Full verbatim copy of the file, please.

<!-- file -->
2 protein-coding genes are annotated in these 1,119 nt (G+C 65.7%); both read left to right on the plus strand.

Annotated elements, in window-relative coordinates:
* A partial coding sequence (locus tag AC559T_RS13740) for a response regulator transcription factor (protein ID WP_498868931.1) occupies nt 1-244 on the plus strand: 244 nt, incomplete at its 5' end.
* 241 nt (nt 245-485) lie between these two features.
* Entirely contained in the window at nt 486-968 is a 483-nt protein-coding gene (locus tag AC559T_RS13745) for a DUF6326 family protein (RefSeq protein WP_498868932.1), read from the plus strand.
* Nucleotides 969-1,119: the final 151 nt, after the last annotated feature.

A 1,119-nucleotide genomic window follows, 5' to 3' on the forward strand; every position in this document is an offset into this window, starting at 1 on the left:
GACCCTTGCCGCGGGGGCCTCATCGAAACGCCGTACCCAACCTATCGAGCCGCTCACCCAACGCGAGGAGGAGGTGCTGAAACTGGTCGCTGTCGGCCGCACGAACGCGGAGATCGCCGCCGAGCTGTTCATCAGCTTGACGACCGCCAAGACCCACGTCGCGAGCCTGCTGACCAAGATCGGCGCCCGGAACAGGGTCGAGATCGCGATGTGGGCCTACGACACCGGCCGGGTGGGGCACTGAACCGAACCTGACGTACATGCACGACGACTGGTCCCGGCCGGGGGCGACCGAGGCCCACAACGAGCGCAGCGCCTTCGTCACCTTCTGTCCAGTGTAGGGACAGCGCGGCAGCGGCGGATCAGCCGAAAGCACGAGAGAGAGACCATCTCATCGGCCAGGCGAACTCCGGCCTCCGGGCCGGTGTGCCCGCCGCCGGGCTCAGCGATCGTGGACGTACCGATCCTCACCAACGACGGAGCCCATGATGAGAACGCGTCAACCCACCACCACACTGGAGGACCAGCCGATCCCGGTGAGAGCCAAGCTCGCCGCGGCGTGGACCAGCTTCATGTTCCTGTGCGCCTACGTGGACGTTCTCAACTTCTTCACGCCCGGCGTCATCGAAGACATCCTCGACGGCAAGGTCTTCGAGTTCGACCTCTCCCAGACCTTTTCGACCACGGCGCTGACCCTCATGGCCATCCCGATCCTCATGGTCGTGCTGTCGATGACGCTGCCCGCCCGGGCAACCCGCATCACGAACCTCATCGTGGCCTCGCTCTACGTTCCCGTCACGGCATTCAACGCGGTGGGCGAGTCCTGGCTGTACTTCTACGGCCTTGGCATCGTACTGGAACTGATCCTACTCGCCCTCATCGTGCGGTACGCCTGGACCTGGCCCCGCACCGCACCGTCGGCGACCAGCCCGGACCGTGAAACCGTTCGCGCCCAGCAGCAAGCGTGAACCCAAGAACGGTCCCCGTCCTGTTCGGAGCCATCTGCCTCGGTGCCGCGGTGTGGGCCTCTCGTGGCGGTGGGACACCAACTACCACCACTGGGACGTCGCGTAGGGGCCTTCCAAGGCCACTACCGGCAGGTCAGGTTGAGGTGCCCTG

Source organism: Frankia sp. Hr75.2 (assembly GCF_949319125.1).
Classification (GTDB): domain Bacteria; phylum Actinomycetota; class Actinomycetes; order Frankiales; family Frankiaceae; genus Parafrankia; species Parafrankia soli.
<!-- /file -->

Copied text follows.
2 protein-coding genes are annotated in these 1,119 nt (G+C 65.7%); both read left to right on the plus strand.

Annotated elements, in window-relative coordinates:
* A partial coding sequence (locus tag AC559T_RS13740) for a response regulator transcription factor (protein ID WP_498868931.1) occupies nt 1-244 on the plus strand: 244 nt, incomplete at its 5' end.
* 241 nt (nt 245-485) lie between these two features.
* Entirely contained in the window at nt 486-968 is a 483-nt protein-coding gene (locus tag AC559T_RS13745) for a DUF6326 family protein (RefSeq protein WP_498868932.1), read from the plus strand.
* Nucleotides 969-1,119: the final 151 nt, after the last annotated feature.

A 1,119-nucleotide genomic window follows, 5' to 3' on the forward strand; every position in this document is an offset into this window, starting at 1 on the left:
GACCCTTGCCGCGGGGGCCTCATCGAAACGCCGTACCCAACCTATCGAGCCGCTCACCCAACGCGAGGAGGAGGTGCTGAAACTGGTCGCTGTCGGCCGCACGAACGCGGAGATCGCCGCCGAGCTGTTCATCAGCTTGACGACCGCCAAGACCCACGTCGCGAGCCTGCTGACCAAGATCGGCGCCCGGAACAGGGTCGAGATCGCGATGTGGGCCTACGACACCGGCCGGGTGGGGCACTGAACCGAACCTGACGTACATGCACGACGACTGGTCCCGGCCGGGGGCGACCGAGGCCCACAACGAGCGCAGCGCCTTCGTCACCTTCTGTCCAGTGTAGGGACAGCGCGGCAGCGGCGGATCAGCCGAAAGCACGAGAGAGAGACCATCTCATCGGCCAGGCGAACTCCGGCCTCCGGGCCGGTGTGCCCGCCGCCGGGCTCAGCGATCGTGGACGTACCGATCCTCACCAACGACGGAGCCCATGATGAGAACGCGTCAACCCACCACCACACTGGAGGACCAGCCGATCCCGGTGAGAGCCAAGCTCGCCGCGGCGTGGACCAGCTTCATGTTCCTGTGCGCCTACGTGGACGTTCTCAACTTCTTCACGCCCGGCGTCATCGAAGACATCCTCGACGGCAAGGTCTTCGAGTTCGACCTCTCCCAGACCTTTTCGACCACGGCGCTGACCCTCATGGCCATCCCGATCCTCATGGTCGTGCTGTCGATGACGCTGCCCGCCCGGGCAACCCGCATCACGAACCTCATCGTGGCCTCGCTCTACGTTCCCGTCACGGCATTCAACGCGGTGGGCGAGTCCTGGCTGTACTTCTACGGCCTTGGCATCGTACTGGAACTGATCCTACTCGCCCTCATCGTGCGGTACGCCTGGACCTGGCCCCGCACCGCACCGTCGGCGACCAGCCCGGACCGTGAAACCGTTCGCGCCCAGCAGCAAGCGTGAACCCAAGAACGGTCCCCGTCCTGTTCGGAGCCATCTGCCTCGGTGCCGCGGTGTGGGCCTCTCGTGGCGGTGGGACACCAACTACCACCACTGGGACGTCGCGTAGGGGCCTTCCAAGGCCACTACCGGCAGGTCAGGTTGAGGTGCCCTG

Source organism: Frankia sp. Hr75.2 (assembly GCF_949319125.1).
Classification (GTDB): domain Bacteria; phylum Actinomycetota; class Actinomycetes; order Frankiales; family Frankiaceae; genus Parafrankia; species Parafrankia soli.